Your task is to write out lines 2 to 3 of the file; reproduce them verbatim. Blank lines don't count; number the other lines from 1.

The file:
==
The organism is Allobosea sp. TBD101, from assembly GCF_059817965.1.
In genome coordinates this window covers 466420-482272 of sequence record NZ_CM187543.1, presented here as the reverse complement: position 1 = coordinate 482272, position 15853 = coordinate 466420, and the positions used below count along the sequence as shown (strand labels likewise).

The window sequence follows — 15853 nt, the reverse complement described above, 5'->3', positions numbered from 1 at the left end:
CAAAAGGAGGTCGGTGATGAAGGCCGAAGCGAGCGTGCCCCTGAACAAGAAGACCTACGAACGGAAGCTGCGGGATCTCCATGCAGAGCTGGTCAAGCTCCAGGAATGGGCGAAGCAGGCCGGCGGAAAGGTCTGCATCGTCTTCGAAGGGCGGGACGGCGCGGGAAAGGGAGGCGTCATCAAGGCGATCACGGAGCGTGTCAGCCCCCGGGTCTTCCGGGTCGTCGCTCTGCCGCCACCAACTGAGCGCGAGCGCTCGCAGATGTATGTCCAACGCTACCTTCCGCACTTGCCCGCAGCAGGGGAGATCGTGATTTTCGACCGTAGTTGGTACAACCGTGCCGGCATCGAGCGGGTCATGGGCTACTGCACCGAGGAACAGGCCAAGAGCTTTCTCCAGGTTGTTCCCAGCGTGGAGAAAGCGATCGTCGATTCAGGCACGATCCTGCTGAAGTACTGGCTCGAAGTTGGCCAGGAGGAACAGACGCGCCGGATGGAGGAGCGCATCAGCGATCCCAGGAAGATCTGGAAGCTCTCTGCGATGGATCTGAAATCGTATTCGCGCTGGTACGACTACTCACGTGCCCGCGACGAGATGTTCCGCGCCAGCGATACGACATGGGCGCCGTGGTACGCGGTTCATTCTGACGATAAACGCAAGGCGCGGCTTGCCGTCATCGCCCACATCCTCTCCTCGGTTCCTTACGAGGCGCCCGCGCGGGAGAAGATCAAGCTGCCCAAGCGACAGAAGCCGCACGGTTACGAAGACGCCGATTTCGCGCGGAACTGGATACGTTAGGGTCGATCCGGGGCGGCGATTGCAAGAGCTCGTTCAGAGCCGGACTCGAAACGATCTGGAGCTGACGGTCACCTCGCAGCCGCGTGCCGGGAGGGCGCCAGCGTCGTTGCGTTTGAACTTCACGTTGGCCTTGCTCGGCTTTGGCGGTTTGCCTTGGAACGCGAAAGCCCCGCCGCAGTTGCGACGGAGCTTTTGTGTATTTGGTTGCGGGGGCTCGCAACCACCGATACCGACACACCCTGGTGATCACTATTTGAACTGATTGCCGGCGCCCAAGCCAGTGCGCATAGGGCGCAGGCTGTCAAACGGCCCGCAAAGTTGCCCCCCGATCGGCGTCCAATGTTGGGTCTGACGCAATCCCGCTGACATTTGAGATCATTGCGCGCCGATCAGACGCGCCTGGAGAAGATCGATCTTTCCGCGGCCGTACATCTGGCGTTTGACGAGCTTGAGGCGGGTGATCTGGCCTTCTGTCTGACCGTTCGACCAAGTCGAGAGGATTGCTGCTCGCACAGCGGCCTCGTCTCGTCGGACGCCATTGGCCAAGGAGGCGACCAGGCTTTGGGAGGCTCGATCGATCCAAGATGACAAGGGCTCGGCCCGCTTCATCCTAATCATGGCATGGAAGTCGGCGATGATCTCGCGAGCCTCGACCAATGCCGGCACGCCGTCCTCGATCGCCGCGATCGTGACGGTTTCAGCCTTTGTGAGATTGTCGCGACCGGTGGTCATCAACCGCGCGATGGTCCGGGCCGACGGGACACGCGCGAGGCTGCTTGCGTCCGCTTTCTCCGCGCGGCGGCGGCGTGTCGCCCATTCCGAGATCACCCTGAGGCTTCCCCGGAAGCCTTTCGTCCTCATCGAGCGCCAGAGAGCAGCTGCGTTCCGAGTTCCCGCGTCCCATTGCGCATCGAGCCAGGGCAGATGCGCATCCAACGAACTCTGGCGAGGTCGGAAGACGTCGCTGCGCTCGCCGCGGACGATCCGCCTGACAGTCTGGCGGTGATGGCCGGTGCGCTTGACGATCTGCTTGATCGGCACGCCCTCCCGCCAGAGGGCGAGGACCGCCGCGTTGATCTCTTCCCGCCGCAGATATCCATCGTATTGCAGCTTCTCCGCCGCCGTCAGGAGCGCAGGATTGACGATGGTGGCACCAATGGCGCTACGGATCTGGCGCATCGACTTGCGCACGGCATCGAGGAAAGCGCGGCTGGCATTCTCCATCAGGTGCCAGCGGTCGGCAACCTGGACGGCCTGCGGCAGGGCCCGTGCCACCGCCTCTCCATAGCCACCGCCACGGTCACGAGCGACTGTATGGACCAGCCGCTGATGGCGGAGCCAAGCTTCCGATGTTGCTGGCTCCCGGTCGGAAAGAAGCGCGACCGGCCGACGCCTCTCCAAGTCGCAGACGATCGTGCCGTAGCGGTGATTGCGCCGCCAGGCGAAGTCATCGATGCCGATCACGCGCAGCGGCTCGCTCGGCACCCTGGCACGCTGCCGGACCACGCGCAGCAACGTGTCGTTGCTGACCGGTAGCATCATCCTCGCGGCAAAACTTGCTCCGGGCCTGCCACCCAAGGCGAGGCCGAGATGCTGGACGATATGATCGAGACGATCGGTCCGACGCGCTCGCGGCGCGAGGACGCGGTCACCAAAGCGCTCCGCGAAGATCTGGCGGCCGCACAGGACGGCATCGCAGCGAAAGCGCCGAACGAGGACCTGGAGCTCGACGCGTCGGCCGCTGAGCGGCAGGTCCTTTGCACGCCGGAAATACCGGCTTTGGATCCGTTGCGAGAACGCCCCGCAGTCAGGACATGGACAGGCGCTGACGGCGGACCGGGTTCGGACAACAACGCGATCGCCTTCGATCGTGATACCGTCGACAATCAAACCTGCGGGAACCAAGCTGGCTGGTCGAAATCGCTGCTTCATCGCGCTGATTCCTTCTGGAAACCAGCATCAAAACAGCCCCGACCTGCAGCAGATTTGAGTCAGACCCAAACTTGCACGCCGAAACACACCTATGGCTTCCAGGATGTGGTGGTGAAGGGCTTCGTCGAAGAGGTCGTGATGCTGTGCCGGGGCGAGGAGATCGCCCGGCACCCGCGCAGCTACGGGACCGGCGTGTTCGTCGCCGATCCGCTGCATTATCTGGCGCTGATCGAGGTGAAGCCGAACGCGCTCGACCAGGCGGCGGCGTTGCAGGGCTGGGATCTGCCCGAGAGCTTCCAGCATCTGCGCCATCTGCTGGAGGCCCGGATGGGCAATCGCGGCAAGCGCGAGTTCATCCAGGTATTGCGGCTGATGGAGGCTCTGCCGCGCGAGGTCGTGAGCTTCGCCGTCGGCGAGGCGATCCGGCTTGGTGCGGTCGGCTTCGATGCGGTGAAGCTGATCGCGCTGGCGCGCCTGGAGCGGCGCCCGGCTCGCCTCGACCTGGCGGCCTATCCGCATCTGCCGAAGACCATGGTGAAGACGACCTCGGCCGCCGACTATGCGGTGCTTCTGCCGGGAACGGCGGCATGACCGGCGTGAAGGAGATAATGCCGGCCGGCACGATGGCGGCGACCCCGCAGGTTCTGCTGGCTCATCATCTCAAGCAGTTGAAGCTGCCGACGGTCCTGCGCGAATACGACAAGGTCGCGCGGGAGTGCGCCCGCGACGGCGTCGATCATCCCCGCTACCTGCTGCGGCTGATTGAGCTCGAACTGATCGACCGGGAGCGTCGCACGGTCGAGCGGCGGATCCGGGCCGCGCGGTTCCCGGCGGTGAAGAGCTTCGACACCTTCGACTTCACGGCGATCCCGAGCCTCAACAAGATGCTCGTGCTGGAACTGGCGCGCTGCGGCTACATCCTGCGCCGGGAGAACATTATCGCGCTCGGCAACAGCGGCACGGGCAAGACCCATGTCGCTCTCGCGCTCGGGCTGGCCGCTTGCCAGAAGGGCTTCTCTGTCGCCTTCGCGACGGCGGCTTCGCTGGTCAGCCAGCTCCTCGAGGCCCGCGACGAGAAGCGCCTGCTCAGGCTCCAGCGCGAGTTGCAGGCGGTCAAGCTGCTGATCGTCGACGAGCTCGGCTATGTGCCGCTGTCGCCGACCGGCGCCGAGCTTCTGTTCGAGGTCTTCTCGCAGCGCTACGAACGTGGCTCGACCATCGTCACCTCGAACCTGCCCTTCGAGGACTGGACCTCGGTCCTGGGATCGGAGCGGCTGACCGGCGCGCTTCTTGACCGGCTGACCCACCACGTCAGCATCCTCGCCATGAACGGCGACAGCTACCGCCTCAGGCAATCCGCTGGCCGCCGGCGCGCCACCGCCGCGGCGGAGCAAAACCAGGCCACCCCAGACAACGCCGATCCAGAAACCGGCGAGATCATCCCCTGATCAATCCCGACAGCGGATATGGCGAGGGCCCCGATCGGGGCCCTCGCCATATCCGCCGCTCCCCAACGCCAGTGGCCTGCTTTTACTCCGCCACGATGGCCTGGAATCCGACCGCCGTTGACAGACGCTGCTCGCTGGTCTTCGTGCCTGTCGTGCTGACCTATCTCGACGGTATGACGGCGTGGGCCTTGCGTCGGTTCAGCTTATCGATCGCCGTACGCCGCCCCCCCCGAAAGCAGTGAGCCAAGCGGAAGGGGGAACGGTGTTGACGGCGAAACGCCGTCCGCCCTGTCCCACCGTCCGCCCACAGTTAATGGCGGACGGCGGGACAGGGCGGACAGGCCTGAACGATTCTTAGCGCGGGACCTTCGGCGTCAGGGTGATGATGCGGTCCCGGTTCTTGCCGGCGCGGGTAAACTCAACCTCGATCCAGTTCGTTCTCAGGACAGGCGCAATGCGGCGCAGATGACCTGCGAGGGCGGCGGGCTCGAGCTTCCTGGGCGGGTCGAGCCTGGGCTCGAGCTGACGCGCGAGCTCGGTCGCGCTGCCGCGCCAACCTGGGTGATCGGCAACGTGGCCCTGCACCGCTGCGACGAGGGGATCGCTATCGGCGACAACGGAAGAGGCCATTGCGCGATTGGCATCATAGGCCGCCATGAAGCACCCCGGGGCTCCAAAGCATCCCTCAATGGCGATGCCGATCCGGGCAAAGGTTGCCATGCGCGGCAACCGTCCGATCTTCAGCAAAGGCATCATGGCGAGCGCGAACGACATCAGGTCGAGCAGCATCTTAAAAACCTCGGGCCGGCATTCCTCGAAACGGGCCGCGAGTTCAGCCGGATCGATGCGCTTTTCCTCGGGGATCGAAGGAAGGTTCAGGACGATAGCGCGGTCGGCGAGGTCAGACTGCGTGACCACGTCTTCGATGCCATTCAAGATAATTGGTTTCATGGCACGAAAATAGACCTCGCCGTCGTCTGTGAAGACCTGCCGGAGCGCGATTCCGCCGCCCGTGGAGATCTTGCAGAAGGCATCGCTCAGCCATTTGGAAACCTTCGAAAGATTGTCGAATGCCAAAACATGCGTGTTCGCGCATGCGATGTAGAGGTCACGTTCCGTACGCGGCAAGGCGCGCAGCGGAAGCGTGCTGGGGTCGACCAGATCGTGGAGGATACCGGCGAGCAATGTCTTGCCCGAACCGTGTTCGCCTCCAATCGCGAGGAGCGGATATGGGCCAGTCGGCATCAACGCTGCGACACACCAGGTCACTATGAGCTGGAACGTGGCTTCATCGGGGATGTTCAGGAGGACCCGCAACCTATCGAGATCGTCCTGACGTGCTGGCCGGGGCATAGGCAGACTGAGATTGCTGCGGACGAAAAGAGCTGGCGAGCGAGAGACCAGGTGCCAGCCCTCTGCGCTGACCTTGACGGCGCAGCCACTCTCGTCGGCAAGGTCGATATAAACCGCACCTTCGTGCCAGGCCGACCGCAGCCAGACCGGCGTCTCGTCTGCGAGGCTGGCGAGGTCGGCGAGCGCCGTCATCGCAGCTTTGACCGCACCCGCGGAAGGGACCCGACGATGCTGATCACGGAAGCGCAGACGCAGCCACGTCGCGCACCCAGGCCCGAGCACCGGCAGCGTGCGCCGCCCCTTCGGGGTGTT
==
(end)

In genome coordinates this window covers 466420-482272 of sequence record NZ_CM187543.1, presented here as the reverse complement: position 1 = coordinate 482272, position 15853 = coordinate 466420, and the positions used below count along the sequence as shown (strand labels likewise).

The window sequence follows — 15853 nt, the reverse complement described above, 5'->3', positions numbered from 1 at the left end: